“How do you know she’s having nightmares?”
“'Only the crystal-clear question yields a transparent answer',” I quoted, in my best Zen voice.
“Are. You. Crazy?” He pronounced, clearly.
“No,” I said. “Now, shut up. Please.”
He did, which surprised me. Kirmani’s not as stupid as he looks. Or acts. I managed to get to an ethereal state of existence and once there, I opened my eyes and scuffed out the circle. The good energy rushed out of it and the bad energy rushed in, but I didn’t take any note of it. I wasn’t really in the room anymore. I got up and got my backpack, walking serenely past Kirmani who was looking confused. Not hostile, just confused.
“Once I take the potion,” I said to him. My voice sounded very far away from where I was. “I’m probably going to fall asleep very fast. It would be nice if you would make sure I don’t break anything on my way down, but no hard feelings if you don’t.”
“Huh?” he said.
“Just go with it,” I advised.
“Are you going to hurt her?” he asked me, seriously.
“No,” I said. “I’m going to help her, if I can.”
He nodded and stepped up to the bed with his game face on. Or at least, I assume so. I could only see the part of his face that wasn’t covered by his mask. He had his game forehead on, anyway.
I pushed Murphy’s bed away from the wall and lowered the back of it so she was lying flat. I stood at her head and drew up some sleeping potion into an eyedropper. Bob and I decided that, in my current state, I wouldn’t need much to help me sleep if I wanted to wake up again at some point.
“Okay,” I said to Kirmani. “Don’t let anyone in here until Murphy or I or both of us are awake again.” He nodded, openly curious now. I pulled on Murphy’s eyelids to hold them open and bent over her, looking into her frantically darting eyes.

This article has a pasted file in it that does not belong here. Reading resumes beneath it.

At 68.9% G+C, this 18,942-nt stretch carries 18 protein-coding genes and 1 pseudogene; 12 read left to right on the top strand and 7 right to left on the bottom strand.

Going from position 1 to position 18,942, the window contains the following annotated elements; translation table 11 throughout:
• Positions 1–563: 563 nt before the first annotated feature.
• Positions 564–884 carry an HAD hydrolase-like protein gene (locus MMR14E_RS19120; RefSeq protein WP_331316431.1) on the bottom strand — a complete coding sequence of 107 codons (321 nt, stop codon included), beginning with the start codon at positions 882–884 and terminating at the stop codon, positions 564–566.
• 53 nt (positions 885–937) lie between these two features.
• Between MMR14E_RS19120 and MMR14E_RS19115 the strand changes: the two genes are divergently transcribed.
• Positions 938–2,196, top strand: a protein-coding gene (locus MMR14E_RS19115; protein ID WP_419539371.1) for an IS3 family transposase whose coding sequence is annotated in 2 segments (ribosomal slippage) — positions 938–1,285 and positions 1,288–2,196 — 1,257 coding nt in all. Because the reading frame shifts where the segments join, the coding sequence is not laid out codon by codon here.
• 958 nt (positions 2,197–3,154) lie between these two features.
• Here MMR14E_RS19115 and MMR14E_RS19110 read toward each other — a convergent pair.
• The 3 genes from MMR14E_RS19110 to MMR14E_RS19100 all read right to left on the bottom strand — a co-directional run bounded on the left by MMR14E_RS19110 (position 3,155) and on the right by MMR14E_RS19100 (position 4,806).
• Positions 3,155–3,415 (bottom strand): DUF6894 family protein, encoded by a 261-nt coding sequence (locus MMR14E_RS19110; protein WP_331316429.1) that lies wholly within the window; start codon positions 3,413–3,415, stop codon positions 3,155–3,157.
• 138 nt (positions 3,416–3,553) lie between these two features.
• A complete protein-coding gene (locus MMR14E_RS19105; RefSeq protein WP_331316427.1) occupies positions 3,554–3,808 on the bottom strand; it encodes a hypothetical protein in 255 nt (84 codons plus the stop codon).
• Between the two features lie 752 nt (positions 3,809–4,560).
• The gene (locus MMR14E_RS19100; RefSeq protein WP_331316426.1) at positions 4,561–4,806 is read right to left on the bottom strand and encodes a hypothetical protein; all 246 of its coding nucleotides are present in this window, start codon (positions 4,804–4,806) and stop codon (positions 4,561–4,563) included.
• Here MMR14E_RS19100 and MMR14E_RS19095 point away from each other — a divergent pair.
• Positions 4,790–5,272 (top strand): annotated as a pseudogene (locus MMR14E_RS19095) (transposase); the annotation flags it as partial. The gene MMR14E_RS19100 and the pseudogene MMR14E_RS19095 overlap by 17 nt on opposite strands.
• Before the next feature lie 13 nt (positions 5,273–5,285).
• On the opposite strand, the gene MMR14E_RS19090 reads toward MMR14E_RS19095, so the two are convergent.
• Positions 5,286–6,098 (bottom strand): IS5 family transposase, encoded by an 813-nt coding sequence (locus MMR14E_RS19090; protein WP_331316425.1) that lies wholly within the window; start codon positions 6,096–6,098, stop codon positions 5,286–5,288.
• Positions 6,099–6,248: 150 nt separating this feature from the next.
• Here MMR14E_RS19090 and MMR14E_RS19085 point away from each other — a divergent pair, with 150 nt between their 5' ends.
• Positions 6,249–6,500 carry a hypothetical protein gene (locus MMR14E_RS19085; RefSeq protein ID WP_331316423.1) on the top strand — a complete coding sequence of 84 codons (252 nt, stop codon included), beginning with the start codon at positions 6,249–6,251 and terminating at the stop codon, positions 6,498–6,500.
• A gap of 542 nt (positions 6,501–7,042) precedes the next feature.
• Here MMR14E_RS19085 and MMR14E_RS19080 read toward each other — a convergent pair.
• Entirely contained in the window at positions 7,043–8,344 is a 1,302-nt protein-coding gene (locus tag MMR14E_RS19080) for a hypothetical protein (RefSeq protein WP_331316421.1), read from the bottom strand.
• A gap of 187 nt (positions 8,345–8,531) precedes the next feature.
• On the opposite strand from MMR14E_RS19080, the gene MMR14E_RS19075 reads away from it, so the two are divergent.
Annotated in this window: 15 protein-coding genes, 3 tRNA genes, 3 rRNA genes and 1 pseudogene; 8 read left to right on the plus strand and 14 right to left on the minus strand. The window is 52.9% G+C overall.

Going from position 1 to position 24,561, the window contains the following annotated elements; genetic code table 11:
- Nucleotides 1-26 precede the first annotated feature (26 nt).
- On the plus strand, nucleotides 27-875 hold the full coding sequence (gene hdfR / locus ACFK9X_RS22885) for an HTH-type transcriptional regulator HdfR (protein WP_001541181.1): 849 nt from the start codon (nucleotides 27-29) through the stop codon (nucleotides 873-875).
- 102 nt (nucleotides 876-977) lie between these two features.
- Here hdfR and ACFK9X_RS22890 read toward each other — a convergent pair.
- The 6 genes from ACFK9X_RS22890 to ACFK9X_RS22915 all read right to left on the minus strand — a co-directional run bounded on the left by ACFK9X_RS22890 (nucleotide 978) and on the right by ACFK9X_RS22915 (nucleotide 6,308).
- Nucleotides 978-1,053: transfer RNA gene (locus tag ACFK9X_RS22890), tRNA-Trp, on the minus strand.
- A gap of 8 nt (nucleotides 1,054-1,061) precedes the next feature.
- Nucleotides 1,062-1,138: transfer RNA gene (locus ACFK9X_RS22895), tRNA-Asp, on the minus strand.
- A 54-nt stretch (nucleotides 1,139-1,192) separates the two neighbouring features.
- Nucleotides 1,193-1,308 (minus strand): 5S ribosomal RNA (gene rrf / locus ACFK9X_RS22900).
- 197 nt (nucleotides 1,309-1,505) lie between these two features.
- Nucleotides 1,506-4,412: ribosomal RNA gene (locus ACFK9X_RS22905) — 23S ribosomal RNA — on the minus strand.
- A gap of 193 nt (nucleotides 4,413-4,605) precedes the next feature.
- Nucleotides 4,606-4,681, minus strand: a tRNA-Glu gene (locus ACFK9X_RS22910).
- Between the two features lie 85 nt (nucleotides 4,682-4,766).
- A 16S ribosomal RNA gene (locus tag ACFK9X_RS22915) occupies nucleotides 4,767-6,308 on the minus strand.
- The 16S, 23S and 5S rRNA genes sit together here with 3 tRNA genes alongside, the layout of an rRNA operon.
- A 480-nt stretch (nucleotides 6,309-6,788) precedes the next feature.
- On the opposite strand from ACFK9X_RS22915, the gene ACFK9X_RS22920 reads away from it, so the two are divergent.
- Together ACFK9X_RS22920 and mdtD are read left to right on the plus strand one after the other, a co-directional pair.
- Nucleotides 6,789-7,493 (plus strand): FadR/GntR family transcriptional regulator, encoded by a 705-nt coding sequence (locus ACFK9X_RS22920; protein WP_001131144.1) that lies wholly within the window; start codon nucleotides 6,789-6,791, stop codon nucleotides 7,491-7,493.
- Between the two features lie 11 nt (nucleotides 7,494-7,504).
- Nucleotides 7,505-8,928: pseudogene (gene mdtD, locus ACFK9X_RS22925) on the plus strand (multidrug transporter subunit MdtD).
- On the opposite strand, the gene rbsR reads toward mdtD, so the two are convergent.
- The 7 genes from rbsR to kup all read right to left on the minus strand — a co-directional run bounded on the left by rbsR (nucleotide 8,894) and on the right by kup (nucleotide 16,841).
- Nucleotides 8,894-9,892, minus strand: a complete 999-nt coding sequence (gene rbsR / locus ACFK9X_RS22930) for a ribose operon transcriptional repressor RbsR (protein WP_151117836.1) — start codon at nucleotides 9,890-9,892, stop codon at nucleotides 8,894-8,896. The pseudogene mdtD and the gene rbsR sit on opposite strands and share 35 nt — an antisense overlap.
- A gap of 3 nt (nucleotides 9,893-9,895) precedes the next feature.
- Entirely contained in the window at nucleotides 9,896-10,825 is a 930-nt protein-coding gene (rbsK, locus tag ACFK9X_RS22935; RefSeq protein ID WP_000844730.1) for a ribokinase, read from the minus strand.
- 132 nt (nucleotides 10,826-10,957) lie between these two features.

You have to have eye contact for a soulgaze and it was hard to catch her eyes as they were moving so quickly.
“C’mon Murph,” I muttered. “I’m trying to help you here. Gimme a hand.”
I tried a few different angles and finally caught her full on for about half a second. It was enough.
All wizards can do a soulgaze with someone when they make eye contact, if they choose. During a soulgaze, both people are laid open. You can see everything about a person – who they are, who they were, and who they could become. What they’ve done and what they’d be willing to do if necessary. It’s the ultimate in intimate connections and it’s not something I do very often. I don’t want people to know me that well.
I stepped into a massive room with a clean, wooden floor that made my shoes click on it. Around the perimeter, hundreds of old-time movie projectors were set-up, each playing a flickering clip of Murphy’s life. There was a girl, alone, having been abandoned by her mother and unable to reach her father. The same girl, older, pumping life into a dying man on the floor. The girl, a woman now, graduating from the police academy. Holding a baby girl. Watching the baby take her first steps. They were the important moments of Murphy’s life, the events that had shaped her and made her who she was.
I was surprised and touched to find that meeting me was a moment she counted as important. There I was, flickering on the wall. One of the ones closest to where I stood was Boone killing himself. It ran on a short loop, over and over and over again. I realized that I already knew about a lot of the events being played out. I knew Murphy more than I thought I did. It gave me a pleasant feeling in my stomach.
There was nothing in there that told me what was happening in Murphy’s brain at that moment. The soulgaze only lasted a few seconds, but I got a good look around the room. I wouldn’t forget it any time soon. I came back to reality and quickly squeezed a few drops of potion onto my tongue. The effect was almost instantaneous. My eyelids drooped and then I drooped, my knees giving out. I had the sensation of doing a somersault out of my body and falling through space until I hit solid ground again.
I took a look around. This was definitely not Kansas. I had landed smack dab in the middle of Murphy’s nightmare.